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Chapter 3

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University of Toronto St. George
Rotman Commerce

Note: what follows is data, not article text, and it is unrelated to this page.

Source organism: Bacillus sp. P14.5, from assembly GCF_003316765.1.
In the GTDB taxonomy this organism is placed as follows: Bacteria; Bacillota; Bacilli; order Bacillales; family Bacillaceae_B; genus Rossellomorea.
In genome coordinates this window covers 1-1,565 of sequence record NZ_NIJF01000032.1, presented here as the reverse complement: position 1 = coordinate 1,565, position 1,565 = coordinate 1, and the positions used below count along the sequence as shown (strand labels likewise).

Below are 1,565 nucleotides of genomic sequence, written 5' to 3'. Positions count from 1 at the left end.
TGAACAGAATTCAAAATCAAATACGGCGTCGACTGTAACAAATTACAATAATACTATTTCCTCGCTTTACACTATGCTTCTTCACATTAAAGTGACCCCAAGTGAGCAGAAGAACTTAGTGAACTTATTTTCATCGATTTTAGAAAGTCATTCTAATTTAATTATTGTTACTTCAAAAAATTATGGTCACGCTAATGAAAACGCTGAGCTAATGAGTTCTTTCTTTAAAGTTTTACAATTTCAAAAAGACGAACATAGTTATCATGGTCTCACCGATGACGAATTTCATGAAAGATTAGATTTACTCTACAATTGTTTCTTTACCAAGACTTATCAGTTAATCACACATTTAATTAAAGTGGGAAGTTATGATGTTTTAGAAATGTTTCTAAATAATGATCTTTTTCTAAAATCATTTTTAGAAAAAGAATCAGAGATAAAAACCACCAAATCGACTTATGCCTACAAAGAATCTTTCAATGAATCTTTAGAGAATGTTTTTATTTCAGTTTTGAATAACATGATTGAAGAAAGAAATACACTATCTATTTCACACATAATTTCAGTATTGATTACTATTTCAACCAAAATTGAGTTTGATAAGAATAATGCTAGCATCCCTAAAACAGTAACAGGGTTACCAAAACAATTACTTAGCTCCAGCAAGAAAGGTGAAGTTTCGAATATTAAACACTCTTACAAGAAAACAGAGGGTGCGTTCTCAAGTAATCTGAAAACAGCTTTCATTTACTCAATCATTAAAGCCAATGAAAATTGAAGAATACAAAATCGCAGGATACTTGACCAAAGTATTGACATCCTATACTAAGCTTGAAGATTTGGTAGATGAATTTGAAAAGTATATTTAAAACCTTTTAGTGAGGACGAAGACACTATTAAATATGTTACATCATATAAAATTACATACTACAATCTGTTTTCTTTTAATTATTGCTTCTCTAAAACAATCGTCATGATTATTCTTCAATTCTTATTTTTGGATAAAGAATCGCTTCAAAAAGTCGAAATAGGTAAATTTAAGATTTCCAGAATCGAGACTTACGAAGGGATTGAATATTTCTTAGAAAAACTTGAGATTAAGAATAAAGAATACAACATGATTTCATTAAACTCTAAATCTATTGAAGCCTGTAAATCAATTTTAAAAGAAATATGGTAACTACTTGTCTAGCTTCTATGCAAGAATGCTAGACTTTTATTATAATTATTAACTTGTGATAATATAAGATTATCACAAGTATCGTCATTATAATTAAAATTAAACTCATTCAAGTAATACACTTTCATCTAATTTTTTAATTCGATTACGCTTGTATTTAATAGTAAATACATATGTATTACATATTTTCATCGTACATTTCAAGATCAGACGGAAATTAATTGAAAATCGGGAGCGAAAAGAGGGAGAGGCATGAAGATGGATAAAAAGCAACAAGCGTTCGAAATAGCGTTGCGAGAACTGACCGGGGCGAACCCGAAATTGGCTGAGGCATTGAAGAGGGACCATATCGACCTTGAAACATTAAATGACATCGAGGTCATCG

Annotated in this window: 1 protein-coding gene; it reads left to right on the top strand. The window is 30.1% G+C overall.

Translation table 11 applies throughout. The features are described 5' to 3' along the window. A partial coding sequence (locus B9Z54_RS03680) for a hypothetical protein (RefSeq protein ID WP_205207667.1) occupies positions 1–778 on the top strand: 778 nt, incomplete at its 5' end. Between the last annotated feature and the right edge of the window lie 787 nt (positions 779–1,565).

Chapter 3 Perception o the process or interpreting the messages of our senses to provide order and meaning to the environment o some of the most important perceptions that influence OB are perceptions that organizational members have of each other components of perception: 1. perceiver: the perceiver’s experience, needs and emotions can affect his/her perceptions of a target a. experience develops expectations which affects perception b. needs cause us to perceive what we want to perceive e.g. those who are hungry will “see” more edible things in ambiguous pictures than those who aren’t c. emotions can make us misperceive, for example, a friend’s innocent comment d. perceptual defence: the tendency for the perceptual system to defend the perceiver against unpleasant emotions e.g. “see what we want to see” 2. the target: ambiguous targets are susceptible to interpretation and addition a. e.g. writing clearer memos might not always get the message across b. e.g. assigning minority workers to a prejudiced manager won’t always improve his/her perceptions of their true abilities 3. the situation: most important effect the situation can have is to add info about the target a. e.g. if your boss makes a casual comment about how your job performance next week will be related to promotions, you will take this comment differently from how you would if you were not up for promotion Social Identity Theory o people form perceptions of themselves based on their characteristics and memberships in social categories o therefore our sense of self is composed of:  a personal identity (abilities, interests, traits)  a social identity (gender, nationality, religion, occupation, etc.) o we also form perceptions of others based on their memberships in social categories b/c social identities are relational and comparative e.g. category of professor and student A Model of the Perceptual Process o Jerome Bruner’s Model demonstrates 3 important characteristics of the perceptual process: o perception is selective: perceivers don’t use all available cues and those they do use are given special emphasis, which both aids + hinders our perceptual accuracy o perceptual constancy: tendency for the target to be perceived in the same way over time e.g. getting on the wrong foot o perceptual consistency: tendency to select, ignore and distort cues in such a manner that they fit together to form a homogeneous picture of the target Model Example Model Example Unfamiliar target encountered New co-worker Openness to target cues Observation: search for info Familiar cues encountered (enables crude categorization of target Co-worker is Stanford – social identity theory) graduate with good grades Target Categorized Co-worker is “good man” with “great potential” Cue selectivity (perceiver actively ignores/distorts cues that Co-worker’s poor violate initial perceptions, but doesn’t mean that an early performance is ignored or categorization can’t be changed) distorted Categorization strengthened Co-worker is still “good man” with “great potential” Basic Biases in Person Perception Primacy and Recency Effects o primacy effect: tendency for a perceiver to rely on early cues or first impressions o form of selectivity and its lasting effects illustrate constancy o recency effect: tendency for a perceiver to rely on recent cues or last impressions Reliance on Central Traits o central traits: personal characteristics of a target person that are of particular interest to a perceiver o centrality of traits depends on perceiver’s interests + situation o have a very powerful influence on perceptions of others e.g. physical appearance Implicit Personality Theories o personal theories that people have about which personality characteristics go together o e.g. expecting people of average intelligence to be most friendly or expecting hardworking people to be honest Projection o tendency for perceivers to attribute their own thoughts and feelings to others o efficient and sensible perceptual strategy b/c people with similar backgrounds/interests often do think _ feel similarly o can also lead to perceptual difficulties e.g. “sure I steal from the company but so does everyone else” Stereotyping o the tendency to generalize about people in a certain social category and ignore variations among them o 3 specific aspects: o we distinguish some category of people (college professors) o we assume the individuals in this category have certain traits (absent-minded, ivory-tower mentality) o we perceive that everyone in this category possesses these traits o helps us develop impressions of ambiguous targets and helps us appreciate individual differences among group members o not all stereotypes are inaccurate e.g. educational level of the typical university professor o however most stereotypes are incorrect but also help us process info about others quickly + efficiently Attribution: Perceiving Causes + Motives o attribution: the process by which causes or motives are assigned to explain people’s behaviour o important b/c many rewards + punishments in organizations are based on attribution o dispositional attributions: explanations for behaviour based on someone’s personality or intellectual characteristic o situational attributions: explanations for behaviour based on someone’s external situation or environment Implicit Guide to Whether We Should Attribute Behaviour to Dispositional or Situational Causes: 1. Consistency Cues o attribution cues that reflect how consistently a person engages in a behaviour over time o high consistency leads to dispositional attributes e.g. professor who has a lot of office hours really cares about students o inconsistency leads to situational attributions e.g. person’s performance cycle varies b/w mediocre + excellent 2. Consensus Cues o attribution cues that reflect how a person’s behaviour compares with that of others o low consensus behaviour = more dispositional attributions o person who acts differently from majority is seen to be revealing more of his/her true motives o e.g. giving a different answer to a typical interview question 3. Distinctiveness Cues o attribution cues that reflect the extent to which a person engages in some behaviour across a variety of situations o when behaviour varies, it lacks distinctiveness: dispositional attribution, which revelas a person’s true motives Biases in Attribution 1. Fundamental Attribution Error o tendency to overemphasize dispositional explanations for behaviour at the expense of situational explanations o occurs b/c: o we often discount the strong effects that social roles can have on behaviour (we see bankers as truly conservative people) o many people who we observe are in constrained and constant situations that reduces our appreciation of how their behaviour in other situations (e.g. a banker may be a skydiver) o can lead to problems for managers of poorly performing employees o e.g. attributing poor performance to laziness when it is actually poor training Actor-Observer Effect o tendency for observers to view the causes of the actor’s behaviour differently o while observer might be busy committing the fundamental attribution error, the actor might be emphasizing the role of the situation in explaining his/her own behaviour o e.g. price fixing and bribery of gov. officials: perpetrators cite stiff competition or management pressure as excuses Self-Serving Bias o tendency to take credit for successful outcomes and deny responsibility for failures o e.g. if a product is successful, one might attribute it to their retailing savvy but if they fail, they might attribute it to the poor performance of the marketing research firm they use o reflects intentional self-promotion or excuse making Person Perception and Workforce Diversity o workforce diversity: differences among recruits and employees in characteristics such as gender, race, age, religion, cultural background, physical ability or sexual orientation o interest in diversity stems from: 1. workforce is becoming more diverse 2. growing recognition that many organizations have not successfully managed workforce diversity The Changing Workplace o aging of baby boomers o increasing movement of women into paid employment o immigrants making labour force + Canadian population more multicultural and multiethnic o organizations are looking to hire more people who reflect their customer base in an effort to better mirror their markets Valuing Diversity: Competitive Advantages to valuing and managing a diverse workforce 1. Cost Argument - more diverse organizations increases the costs of poorly integrating workers 2. Resource- - companies’ rep. increase as they hire more women and those from Acquisition ethnic minorities, which helps them win competition for the best Argument personnel 3. Marketing - diversity is important for multinational organizations b/c it brings the Argument insight and cultural sensitivity that can improve marketing 4. Creativity - diversity of perspectives + less emphasis on conformity to norms of the Argument